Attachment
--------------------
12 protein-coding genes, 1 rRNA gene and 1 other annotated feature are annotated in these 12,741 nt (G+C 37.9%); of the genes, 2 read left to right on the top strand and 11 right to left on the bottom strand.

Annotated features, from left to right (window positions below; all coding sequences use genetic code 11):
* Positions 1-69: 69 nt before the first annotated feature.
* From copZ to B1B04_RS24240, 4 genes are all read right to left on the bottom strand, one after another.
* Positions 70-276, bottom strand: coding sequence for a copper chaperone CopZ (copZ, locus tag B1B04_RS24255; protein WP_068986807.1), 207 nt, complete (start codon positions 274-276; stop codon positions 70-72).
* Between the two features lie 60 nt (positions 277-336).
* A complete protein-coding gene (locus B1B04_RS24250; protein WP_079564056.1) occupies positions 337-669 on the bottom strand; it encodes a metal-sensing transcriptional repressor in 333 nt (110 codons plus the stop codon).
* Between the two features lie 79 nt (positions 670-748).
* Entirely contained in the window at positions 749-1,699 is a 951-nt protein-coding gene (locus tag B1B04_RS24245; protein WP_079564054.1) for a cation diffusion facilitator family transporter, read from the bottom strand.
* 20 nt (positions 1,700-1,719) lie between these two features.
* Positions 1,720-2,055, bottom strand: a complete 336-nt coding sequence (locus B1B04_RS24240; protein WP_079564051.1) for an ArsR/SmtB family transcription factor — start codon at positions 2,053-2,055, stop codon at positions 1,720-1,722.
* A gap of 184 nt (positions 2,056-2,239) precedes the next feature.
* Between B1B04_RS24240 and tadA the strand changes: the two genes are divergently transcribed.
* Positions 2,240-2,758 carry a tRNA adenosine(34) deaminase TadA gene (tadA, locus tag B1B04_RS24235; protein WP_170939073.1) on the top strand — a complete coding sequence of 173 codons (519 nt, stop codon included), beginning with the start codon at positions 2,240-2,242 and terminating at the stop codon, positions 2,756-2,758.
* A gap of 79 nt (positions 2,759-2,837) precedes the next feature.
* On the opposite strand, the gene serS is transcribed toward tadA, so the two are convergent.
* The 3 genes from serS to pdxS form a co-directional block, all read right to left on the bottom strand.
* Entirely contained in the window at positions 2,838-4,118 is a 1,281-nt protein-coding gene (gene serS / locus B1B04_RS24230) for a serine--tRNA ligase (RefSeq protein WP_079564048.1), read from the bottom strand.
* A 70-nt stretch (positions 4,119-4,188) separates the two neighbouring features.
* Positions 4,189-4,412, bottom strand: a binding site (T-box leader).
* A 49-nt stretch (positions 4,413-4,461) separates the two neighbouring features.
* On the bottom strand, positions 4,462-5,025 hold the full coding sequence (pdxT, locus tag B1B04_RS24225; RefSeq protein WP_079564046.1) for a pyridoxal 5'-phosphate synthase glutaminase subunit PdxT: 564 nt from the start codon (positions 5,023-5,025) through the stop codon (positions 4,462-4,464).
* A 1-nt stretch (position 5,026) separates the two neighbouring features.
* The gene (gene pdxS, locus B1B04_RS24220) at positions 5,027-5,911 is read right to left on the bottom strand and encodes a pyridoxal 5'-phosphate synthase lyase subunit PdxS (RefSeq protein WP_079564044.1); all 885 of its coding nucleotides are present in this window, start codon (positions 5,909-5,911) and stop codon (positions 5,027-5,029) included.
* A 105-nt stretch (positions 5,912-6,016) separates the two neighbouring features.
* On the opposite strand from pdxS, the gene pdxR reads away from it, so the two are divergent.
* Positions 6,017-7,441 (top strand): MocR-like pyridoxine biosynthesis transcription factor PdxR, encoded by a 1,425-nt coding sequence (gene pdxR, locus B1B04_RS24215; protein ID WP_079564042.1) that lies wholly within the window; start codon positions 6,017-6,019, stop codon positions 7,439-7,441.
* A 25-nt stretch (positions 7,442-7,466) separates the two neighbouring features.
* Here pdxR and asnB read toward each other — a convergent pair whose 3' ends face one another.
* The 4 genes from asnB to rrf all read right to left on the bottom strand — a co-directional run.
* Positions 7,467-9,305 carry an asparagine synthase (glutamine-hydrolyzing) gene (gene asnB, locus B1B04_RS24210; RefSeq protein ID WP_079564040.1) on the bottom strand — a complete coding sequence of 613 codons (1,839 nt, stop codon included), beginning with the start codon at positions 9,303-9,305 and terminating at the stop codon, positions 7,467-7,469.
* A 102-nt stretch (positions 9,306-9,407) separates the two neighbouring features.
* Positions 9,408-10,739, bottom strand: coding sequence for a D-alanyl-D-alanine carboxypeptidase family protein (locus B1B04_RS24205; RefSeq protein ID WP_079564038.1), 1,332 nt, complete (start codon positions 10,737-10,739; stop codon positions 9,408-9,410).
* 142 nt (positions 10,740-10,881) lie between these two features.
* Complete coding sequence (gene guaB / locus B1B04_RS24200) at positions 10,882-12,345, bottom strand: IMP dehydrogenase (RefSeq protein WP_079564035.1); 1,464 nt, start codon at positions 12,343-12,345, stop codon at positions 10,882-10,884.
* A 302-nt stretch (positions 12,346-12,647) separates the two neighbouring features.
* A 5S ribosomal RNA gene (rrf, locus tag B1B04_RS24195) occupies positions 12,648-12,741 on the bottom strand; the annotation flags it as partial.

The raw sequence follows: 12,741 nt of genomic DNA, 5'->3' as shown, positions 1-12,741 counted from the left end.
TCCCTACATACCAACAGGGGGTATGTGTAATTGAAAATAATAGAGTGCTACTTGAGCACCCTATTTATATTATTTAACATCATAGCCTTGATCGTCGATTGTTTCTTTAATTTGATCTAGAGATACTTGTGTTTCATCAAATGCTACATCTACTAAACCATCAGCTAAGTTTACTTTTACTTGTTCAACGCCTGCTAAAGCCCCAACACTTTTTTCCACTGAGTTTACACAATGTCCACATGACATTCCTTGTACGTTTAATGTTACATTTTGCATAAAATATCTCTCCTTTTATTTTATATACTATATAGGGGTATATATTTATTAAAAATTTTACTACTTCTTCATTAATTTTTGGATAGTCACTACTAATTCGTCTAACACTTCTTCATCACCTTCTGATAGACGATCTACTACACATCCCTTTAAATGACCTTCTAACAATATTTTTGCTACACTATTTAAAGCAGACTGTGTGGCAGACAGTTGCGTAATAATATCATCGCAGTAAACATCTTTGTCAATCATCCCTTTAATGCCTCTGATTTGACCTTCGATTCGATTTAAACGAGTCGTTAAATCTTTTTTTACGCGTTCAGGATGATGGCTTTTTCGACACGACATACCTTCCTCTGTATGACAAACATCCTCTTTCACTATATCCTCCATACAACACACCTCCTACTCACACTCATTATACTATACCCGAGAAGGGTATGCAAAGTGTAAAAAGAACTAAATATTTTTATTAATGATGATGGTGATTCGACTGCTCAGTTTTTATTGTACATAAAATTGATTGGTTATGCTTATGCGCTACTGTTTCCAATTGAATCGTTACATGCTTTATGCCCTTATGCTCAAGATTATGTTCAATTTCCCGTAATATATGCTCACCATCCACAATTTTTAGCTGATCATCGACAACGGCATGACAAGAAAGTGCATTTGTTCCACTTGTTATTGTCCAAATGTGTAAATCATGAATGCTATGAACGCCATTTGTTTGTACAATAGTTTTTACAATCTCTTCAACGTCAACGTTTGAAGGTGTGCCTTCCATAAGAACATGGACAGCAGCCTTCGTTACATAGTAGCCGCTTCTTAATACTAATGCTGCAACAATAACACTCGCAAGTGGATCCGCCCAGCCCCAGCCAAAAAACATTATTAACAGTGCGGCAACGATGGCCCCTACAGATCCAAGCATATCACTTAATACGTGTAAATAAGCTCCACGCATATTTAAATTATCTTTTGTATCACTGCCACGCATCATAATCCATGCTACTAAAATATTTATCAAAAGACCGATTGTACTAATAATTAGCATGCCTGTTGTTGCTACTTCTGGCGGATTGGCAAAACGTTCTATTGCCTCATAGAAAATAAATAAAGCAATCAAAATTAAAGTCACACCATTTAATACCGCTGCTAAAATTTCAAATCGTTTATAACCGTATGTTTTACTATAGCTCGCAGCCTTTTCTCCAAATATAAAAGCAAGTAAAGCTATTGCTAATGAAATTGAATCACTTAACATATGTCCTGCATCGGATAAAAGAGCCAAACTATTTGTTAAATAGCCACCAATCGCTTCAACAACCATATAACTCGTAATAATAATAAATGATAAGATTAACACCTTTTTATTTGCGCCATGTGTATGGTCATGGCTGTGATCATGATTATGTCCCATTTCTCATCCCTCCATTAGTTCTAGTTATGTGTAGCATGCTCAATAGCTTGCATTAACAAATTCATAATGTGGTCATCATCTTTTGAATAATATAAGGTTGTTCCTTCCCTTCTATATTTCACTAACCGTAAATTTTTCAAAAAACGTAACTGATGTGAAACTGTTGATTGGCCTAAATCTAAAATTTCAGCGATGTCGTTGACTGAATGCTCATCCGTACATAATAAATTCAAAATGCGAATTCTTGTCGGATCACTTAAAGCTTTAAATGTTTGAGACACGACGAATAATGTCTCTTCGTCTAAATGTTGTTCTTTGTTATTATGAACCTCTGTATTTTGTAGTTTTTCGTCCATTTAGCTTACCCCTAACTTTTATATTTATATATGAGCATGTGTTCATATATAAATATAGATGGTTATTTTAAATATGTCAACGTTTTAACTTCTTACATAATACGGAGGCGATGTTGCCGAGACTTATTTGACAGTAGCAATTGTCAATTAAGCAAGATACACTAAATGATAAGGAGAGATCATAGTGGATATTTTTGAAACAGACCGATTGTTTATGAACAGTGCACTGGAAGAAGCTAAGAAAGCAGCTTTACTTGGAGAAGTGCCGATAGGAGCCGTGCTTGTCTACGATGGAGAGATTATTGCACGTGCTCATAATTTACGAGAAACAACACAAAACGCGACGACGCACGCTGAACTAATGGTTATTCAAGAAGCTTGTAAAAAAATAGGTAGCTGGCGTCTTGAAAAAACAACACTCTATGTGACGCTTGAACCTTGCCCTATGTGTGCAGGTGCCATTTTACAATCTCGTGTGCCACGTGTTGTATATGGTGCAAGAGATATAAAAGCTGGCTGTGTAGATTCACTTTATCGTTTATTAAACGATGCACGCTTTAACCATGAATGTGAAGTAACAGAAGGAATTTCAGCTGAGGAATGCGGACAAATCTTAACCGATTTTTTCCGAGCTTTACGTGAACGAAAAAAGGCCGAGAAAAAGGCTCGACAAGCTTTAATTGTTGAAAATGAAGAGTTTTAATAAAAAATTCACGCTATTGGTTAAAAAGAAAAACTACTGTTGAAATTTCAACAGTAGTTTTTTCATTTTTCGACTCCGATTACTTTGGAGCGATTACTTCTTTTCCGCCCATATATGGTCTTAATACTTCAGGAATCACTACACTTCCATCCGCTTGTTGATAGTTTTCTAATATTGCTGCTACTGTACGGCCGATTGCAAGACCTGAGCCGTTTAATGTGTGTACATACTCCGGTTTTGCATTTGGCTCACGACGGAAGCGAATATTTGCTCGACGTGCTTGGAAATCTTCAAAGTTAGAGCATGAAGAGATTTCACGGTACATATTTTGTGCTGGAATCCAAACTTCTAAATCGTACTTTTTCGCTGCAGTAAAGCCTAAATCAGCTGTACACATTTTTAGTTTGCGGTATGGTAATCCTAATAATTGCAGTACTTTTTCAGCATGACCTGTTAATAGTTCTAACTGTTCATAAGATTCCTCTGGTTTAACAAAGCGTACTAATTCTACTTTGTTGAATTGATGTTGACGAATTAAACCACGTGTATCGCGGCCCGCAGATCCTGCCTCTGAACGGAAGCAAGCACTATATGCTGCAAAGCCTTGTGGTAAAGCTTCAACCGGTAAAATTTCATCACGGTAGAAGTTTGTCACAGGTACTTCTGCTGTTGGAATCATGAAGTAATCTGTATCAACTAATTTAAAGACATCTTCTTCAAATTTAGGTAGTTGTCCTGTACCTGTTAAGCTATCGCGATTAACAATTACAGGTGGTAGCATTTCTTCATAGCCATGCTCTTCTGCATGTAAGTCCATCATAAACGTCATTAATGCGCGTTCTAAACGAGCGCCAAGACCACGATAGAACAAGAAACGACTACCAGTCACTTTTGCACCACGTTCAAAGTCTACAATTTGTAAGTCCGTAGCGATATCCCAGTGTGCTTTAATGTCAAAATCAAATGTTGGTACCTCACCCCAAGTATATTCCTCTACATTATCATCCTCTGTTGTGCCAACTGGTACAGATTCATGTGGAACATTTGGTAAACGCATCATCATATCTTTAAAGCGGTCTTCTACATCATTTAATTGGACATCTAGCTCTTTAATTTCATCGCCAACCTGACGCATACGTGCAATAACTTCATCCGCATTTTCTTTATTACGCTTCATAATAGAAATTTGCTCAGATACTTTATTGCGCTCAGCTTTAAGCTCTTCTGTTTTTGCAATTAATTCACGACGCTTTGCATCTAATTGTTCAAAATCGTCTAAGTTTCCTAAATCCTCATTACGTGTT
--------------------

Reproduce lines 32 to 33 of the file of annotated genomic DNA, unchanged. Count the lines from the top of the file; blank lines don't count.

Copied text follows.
* A 102-nt stretch (positions 9,306-9,407) separates the two neighbouring features.
* Positions 9,408-10,739, bottom strand: coding sequence for a D-alanyl-D-alanine carboxypeptidase family protein (locus B1B04_RS24205; RefSeq protein ID WP_079564038.1), 1,332 nt, complete (start codon positions 10,737-10,739; stop codon positions 9,408-9,410).